The truth is that we don’t entirely know. It really is much more of a phenomenon in women than it is in men, and in men it has a slightly different name, which is priapism. The issue is different because [with priapism] you can have a persistent erection that does not make you feel an urge to achieve orgasm, whereas with PGAD, which is the dominant term for women, there’s not just some physical manifestation, like you lubricate or your clitoris or your labia become engorged with blood. It’s that [those manifestations] come together with a strong urge to achieve orgasm that is independent of any romantic or sexual feeling. It’s more like an itch and the compulsion to scratch than anything else. It has been associated with certain medical conditions like obsessive compulsive disorder and restless leg syndrome. There is some success in treating PGAD with some of the same treatments that are used for obsessive compulsive disorder: antipsychotics, occasionally antidepressants. But in most women who suffer from PGAD these drugs actually don’t help.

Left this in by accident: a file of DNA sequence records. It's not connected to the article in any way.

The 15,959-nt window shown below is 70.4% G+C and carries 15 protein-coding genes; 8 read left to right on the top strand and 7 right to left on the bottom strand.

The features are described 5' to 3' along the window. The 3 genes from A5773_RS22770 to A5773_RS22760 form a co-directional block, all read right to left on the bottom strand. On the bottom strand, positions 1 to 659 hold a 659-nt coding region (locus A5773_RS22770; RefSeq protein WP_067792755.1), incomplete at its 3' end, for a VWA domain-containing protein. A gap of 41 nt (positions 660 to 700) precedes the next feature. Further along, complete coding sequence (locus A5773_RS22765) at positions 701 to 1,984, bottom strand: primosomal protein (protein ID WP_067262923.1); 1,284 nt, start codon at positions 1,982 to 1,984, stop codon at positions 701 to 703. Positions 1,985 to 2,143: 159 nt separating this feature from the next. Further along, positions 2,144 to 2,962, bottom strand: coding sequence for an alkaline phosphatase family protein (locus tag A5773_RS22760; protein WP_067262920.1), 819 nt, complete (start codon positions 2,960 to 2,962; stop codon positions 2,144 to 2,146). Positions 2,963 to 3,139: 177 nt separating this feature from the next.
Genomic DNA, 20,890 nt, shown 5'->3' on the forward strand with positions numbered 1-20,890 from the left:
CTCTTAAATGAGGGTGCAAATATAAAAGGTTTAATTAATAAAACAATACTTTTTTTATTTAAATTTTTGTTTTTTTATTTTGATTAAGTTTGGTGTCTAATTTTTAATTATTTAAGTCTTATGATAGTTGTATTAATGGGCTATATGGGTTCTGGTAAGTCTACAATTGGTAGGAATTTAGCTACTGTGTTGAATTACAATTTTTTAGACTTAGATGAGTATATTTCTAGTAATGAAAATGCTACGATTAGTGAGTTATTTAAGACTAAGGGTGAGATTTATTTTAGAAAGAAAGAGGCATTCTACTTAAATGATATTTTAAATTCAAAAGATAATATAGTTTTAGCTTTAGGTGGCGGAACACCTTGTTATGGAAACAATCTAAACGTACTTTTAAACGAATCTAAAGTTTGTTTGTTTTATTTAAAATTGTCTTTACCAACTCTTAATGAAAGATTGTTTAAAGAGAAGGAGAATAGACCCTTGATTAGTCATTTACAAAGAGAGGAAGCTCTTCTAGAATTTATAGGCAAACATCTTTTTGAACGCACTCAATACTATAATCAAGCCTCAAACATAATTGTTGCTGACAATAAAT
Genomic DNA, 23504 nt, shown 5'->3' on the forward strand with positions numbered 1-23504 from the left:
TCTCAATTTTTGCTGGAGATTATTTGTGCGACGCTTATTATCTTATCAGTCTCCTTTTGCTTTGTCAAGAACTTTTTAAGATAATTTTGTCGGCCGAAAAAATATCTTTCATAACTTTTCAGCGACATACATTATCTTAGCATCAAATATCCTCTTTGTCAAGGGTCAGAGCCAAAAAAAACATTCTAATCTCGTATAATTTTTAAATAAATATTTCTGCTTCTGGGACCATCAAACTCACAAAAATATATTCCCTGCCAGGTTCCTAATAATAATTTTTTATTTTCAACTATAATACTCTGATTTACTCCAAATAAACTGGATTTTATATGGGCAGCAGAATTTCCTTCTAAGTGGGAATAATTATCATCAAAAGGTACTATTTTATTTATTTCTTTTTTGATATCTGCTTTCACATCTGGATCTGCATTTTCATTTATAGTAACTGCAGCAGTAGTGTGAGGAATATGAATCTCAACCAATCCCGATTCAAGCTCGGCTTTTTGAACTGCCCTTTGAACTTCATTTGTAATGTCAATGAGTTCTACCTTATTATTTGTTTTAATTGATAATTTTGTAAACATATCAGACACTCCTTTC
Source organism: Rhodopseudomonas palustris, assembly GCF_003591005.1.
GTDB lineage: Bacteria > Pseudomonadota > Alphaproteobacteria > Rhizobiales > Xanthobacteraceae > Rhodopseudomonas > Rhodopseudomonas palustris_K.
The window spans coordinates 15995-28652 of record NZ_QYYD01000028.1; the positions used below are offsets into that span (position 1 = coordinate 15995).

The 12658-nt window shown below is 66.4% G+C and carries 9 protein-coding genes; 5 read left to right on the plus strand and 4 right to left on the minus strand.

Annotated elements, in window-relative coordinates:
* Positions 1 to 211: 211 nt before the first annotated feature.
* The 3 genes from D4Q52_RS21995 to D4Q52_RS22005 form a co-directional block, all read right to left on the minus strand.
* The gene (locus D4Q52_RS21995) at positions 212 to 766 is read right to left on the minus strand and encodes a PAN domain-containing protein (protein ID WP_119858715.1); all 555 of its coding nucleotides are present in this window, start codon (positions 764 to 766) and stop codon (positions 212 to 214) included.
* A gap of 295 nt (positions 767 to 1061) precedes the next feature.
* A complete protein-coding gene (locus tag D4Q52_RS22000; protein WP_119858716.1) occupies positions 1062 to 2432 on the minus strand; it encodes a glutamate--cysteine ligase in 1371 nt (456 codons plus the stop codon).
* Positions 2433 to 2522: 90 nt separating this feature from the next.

So “50 Shades of Grey” comes out on Valentine’s Day, which means, naturally, I have to ask about the overlap of pleasure and pain during intercourse. It makes me think of your discussion of chili peppers and how they’re rewarding to eat because they’re threatening. Is it a similar thing for pain during sex?